Late in June, my family and I were able to visit the Black Hills, an area of the country in which I have not had the opportunity to spend much time.  One evening, as we dined at a local restaurant, I observed a table across the dining room sending back a dinner.  While I couldn’t hear the entire conversation and I certainly wasn’t trying to eavesdrop, it was apparent that the customer was unhappy with the cooking of their hamburger and was sending it back because it was too pink in the middle.  That immediately brought to my mind the phenomenon known as persistent pinking.  A term I became familiar with because of work done by some colleagues here at Kansas State, which they present each summer to a group of foodservice operators who join us on-campus for an in-depth week-long look at all things food safety.

Most of us now know that color is not an indicator of doneness for meat products. However, it wasn’t very long ago that even USDA was touting to use meat color as an indicator of doneness.  We traditionally find that most foodservice employees know that you can’t use the meat color to know if it has reached the required cooking temperature. When digging into this with employees (and consumers) a bit further, we will often uncover that they believe it could look “cooked” before it reaches the proper endpoint cooking temperature. That is, all signs of pink could be gone from the product, but it may not yet reach the proper temperature. However, many still believe that if it looks pink inside, it is a surefire way to know that it is NOT cooked, but this is not true.  I believe this is what was happening that night in the Black Hills when the customer thought his burger was not cooked, when indeed it may well have been.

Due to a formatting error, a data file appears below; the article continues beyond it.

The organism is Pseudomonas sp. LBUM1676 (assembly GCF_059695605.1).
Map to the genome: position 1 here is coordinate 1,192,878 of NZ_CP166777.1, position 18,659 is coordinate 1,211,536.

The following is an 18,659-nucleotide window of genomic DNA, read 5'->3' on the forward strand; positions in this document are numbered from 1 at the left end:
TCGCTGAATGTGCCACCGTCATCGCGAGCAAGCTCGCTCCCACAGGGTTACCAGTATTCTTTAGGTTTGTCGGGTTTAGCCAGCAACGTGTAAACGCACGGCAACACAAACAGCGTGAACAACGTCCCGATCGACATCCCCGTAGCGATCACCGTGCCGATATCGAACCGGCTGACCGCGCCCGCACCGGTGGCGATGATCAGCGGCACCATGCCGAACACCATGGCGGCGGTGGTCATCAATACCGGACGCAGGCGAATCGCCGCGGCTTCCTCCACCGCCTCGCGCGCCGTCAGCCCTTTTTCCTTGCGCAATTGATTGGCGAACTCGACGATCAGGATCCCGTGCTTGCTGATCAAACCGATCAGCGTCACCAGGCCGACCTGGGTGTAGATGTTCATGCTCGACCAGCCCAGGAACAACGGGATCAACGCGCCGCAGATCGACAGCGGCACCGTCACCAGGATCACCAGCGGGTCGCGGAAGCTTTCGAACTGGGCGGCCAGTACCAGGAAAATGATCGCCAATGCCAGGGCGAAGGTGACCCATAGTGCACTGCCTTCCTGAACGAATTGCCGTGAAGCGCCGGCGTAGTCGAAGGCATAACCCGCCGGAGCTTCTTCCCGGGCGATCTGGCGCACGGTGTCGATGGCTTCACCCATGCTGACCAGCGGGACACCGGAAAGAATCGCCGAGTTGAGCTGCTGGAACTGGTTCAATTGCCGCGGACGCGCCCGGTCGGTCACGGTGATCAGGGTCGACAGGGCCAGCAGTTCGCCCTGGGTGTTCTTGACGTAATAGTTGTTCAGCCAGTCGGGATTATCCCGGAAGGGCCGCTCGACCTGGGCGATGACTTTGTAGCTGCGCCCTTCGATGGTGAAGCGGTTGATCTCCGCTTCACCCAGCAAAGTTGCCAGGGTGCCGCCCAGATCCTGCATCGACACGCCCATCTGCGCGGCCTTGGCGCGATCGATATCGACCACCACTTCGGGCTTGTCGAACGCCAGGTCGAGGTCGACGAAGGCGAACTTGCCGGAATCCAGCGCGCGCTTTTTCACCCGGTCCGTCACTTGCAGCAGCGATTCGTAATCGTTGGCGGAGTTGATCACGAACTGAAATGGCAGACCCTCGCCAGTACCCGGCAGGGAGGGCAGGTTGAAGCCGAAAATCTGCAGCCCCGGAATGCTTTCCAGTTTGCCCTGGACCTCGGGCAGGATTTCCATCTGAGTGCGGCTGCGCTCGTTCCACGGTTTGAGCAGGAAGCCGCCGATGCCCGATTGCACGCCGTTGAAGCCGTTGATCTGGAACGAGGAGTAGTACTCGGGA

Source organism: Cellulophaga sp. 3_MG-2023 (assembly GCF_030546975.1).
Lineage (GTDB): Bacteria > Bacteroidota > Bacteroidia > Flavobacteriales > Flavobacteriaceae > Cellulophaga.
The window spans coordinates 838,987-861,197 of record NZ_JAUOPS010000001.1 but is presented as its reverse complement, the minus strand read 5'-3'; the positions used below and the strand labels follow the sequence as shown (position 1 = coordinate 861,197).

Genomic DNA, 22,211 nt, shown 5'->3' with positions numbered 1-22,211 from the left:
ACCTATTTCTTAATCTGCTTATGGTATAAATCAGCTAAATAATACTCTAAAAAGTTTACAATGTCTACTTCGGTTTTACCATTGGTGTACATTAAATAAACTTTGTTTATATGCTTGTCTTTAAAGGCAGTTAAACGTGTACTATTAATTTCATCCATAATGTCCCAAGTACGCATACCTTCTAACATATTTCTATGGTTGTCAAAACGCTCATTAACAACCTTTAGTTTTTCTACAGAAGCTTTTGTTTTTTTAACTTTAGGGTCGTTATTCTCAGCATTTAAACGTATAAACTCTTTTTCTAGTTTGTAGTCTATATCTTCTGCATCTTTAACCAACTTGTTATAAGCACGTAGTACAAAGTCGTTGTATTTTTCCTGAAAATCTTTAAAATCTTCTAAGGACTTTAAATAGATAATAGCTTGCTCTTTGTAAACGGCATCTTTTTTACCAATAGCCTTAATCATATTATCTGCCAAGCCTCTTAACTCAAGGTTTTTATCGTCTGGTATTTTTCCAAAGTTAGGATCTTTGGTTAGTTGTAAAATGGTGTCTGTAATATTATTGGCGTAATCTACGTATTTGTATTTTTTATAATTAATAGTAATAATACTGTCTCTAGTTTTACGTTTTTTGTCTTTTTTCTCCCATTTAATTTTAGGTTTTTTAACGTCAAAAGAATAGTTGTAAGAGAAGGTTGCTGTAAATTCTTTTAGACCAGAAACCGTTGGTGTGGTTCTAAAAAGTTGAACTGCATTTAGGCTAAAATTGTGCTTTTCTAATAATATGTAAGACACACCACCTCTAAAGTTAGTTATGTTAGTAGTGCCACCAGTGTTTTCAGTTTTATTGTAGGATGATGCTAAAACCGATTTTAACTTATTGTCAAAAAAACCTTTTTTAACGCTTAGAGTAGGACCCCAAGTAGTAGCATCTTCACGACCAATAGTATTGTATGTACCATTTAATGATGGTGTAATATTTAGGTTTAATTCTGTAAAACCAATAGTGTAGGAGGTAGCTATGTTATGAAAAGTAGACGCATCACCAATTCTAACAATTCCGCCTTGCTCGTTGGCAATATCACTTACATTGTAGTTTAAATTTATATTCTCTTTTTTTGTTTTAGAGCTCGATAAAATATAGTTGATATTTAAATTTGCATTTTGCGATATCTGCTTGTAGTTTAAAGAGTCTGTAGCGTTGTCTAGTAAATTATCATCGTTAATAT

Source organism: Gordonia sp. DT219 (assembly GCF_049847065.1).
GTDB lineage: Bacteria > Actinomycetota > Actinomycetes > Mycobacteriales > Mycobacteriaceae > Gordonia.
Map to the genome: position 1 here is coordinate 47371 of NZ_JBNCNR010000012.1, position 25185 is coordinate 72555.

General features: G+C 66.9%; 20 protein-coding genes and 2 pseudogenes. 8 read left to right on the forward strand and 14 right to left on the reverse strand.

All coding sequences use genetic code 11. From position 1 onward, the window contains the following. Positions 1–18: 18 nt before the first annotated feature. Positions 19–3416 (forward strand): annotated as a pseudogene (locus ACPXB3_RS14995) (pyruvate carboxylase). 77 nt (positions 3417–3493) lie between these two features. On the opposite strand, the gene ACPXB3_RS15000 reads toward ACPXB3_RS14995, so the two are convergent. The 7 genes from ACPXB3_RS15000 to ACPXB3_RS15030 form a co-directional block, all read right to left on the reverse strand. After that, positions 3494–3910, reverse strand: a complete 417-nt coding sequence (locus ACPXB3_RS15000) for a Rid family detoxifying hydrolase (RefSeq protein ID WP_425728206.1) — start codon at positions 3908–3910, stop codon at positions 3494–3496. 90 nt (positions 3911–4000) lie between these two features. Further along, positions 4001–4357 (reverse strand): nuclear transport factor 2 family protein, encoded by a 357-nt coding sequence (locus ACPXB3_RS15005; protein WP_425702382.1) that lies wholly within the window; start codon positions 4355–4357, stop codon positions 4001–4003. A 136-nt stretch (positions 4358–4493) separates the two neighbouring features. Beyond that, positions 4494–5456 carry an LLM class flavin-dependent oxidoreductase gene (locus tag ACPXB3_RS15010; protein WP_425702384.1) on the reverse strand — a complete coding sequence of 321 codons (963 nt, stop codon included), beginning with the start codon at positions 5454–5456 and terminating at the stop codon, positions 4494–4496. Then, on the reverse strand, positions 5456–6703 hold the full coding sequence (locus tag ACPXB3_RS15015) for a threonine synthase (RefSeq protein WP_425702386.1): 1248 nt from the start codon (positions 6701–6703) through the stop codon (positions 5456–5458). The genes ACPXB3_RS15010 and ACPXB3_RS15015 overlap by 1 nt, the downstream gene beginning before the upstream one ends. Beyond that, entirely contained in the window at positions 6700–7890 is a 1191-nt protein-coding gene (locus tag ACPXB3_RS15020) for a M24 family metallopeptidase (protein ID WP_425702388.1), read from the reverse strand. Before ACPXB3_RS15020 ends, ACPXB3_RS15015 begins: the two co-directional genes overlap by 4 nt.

There are instances where meat exhibits persistent pinking, a phenomenon where the meat retains a pink or reddish hue even after thorough cooking.

There are instances where meat exhibits persistent pinking, a phenomenon where the meat retains a pink or reddish hue even after thorough cooking. Persistent pinking is most commonly observed in cooked meat products such as ground beef, sausage, or cured meats. Earlier this summer I had a bratwurst which exhibited the phenomenon.  Despite being fully cooked, the meat retained a pink color, which can cause concern among consumers.

There are several factors that contribute to persistent pinking in meat. One of the culprits is the presence of nitrites, commonly used as curing agents in processed meats. Nitrites react with myoglobin to form a stable pink pigment called nitrosomyoglobin, which can persist even after cooking.

Another factor is the pH level of the meat. Higher pH levels, often found in older or mature animals, can contribute to the formation of pink pigments. Additionally, certain bacteria can produce enzymes that interact with myoglobin and contribute to persistent pinking.

Persistent pinking in meat does not necessarily indicate that the meat is undercooked or unsafe to consume. Operators and consumers should rely on additional indicators of meat safety, such as temperature, texture, odor, and storage conditions.

Be sure to purchase meat from reliable sources and verify its freshness. Proper storage at appropriate temperatures (below 40°F) helps maintain the quality and safety of meat products.

Cooking meat to the recommended internal temperatures is crucial. Using a food thermometer to check for doneness is the only way for foodservice operators and employees to ensure that meat reaches a safe temperature throughout.

Persistent pinking in meat can be a puzzling phenomenon. But, by understanding the causes and following proper food safety measures, foodservice operators can ensure the safe consumption of meat.

I’d love to know your thoughts about this – have you experienced persistent pinking and/or had customer complaints about this when you know you’ve safely cooked the product?  Reach out to me via email and let me knowRisk nothing,